The Energy Department on August 1 announced more than $22 million in new investments to help develop cost-competitive algae fuels and streamline the biomass feedstock supply chain for advanced biofuels.
Four projects in California, Hawaii, and New Mexico were awarded a total of $16.5 million to break down technical barriers and accelerate the development of sustainable, affordable algae biofuels. The projects will help boost the productivity of sustainable algae, while cutting capital and operating costs of commercial-scale production. Hawaii Bioenergy, based in Lihue, Kauai, will develop a cost-effective photosynthetic open pond system to produce algal oil. Sapphire Energy, headquartered in San Diego, California, will develop a new process to produce algae-based fuel that is compatible with existing refineries. New Mexico State University will increase the yield of a microalgae, while developing harvesting and cultivation processes that lower costs and support year-round production. California Polytechnic State University will conduct research and development work to increase the productivity of algae strains and compare two separate processing technologies.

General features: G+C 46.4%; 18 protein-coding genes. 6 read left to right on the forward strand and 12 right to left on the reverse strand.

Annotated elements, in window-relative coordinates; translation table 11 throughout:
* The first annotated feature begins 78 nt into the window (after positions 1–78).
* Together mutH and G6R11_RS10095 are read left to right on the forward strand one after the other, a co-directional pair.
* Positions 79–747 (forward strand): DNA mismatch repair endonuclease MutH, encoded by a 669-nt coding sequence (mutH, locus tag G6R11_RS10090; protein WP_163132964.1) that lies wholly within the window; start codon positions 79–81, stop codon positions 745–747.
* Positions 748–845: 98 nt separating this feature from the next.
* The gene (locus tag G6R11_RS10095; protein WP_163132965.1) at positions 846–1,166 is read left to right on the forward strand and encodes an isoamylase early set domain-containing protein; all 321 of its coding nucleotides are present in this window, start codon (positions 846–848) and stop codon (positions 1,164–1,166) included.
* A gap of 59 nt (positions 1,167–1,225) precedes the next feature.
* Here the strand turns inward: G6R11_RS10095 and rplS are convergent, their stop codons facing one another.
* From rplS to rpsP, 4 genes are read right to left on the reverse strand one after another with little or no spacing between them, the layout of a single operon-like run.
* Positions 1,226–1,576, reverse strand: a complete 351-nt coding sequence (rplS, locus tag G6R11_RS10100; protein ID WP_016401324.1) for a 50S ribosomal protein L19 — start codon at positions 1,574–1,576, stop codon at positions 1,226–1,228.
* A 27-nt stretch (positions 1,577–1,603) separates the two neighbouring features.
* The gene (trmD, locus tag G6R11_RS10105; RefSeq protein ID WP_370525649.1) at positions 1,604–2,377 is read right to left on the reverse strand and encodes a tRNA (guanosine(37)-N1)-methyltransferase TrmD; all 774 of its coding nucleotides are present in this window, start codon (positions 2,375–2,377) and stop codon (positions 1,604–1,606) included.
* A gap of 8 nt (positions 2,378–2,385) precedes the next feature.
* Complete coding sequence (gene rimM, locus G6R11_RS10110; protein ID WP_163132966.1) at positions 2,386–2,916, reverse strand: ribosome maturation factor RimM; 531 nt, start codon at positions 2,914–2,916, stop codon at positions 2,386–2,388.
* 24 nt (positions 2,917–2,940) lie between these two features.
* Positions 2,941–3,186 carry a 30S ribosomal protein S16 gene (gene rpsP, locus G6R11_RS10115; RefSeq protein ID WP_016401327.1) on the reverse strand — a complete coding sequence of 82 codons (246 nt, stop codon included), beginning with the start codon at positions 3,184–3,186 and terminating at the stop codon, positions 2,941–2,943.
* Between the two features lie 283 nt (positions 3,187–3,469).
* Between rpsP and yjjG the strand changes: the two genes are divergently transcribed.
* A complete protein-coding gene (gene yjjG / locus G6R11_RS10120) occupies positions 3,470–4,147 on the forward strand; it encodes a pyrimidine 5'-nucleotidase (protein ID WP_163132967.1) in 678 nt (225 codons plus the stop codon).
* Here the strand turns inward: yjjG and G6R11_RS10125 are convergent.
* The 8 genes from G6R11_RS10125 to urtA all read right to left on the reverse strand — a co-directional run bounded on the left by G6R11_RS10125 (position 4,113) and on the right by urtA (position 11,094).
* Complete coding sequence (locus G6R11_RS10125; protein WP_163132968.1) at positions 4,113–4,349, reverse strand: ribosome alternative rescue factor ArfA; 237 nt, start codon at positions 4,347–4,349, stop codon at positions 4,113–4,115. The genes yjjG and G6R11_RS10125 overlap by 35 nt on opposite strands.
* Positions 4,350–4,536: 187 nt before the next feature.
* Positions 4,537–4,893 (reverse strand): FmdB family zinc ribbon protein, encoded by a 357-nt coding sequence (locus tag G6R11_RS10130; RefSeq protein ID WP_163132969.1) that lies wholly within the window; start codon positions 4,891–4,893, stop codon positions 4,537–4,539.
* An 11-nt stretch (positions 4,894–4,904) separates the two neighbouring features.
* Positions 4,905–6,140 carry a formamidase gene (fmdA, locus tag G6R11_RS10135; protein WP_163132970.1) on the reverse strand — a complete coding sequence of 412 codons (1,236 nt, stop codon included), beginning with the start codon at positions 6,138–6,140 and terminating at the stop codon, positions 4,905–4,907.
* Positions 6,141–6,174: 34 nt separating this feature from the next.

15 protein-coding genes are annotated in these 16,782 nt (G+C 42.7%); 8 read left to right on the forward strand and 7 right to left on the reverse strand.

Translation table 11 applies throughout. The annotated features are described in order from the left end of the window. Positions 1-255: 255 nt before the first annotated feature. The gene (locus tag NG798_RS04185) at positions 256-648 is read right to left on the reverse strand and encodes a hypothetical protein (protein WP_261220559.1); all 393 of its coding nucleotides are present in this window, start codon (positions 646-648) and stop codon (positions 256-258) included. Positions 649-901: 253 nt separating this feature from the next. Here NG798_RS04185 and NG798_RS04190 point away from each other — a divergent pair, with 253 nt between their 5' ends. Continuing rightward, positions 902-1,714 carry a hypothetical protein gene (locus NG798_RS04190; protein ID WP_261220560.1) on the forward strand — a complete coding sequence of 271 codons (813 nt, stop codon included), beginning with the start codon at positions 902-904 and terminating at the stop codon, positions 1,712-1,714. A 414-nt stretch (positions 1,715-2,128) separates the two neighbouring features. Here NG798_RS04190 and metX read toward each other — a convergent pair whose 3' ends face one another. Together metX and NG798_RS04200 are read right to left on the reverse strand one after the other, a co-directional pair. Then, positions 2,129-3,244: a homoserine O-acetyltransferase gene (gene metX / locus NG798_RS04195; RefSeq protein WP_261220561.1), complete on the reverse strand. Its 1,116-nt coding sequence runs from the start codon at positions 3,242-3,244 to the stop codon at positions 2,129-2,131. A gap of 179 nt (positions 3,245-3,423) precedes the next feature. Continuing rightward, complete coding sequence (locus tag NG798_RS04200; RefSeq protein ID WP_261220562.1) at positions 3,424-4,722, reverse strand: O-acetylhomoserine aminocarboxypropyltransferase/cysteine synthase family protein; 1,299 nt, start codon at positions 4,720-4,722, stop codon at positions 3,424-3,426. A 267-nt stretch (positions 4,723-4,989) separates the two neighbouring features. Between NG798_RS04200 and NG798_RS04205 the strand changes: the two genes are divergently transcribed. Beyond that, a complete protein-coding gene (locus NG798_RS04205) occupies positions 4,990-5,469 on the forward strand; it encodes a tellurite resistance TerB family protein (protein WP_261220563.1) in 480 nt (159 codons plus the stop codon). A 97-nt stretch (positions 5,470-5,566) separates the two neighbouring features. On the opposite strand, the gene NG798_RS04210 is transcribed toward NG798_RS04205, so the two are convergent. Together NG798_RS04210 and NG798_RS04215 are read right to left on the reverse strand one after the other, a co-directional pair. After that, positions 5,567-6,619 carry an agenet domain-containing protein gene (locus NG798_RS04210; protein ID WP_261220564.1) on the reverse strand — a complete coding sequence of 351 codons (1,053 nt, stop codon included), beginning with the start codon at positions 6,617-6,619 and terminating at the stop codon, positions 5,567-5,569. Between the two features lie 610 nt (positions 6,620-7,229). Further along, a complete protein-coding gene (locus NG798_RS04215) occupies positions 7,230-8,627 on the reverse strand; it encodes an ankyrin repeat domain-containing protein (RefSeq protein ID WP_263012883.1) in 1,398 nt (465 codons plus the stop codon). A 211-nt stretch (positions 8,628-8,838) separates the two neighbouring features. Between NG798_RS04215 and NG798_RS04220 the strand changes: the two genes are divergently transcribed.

Also, a new project led by Columbus, Ohio-based FDC Enterprises will receive $6 million to reduce harvesting, handling, and preprocessing costs across the entire biomass feedstock supply chain. The FDC Enterprises project will work with independent growers and biofuels companies in Iowa, Kansas, Virginia, and Tennessee to develop new field equipment, biorefinery conveyor designs, and improved preprocessing technologies.
Source: EERE Vehicles and Fuels
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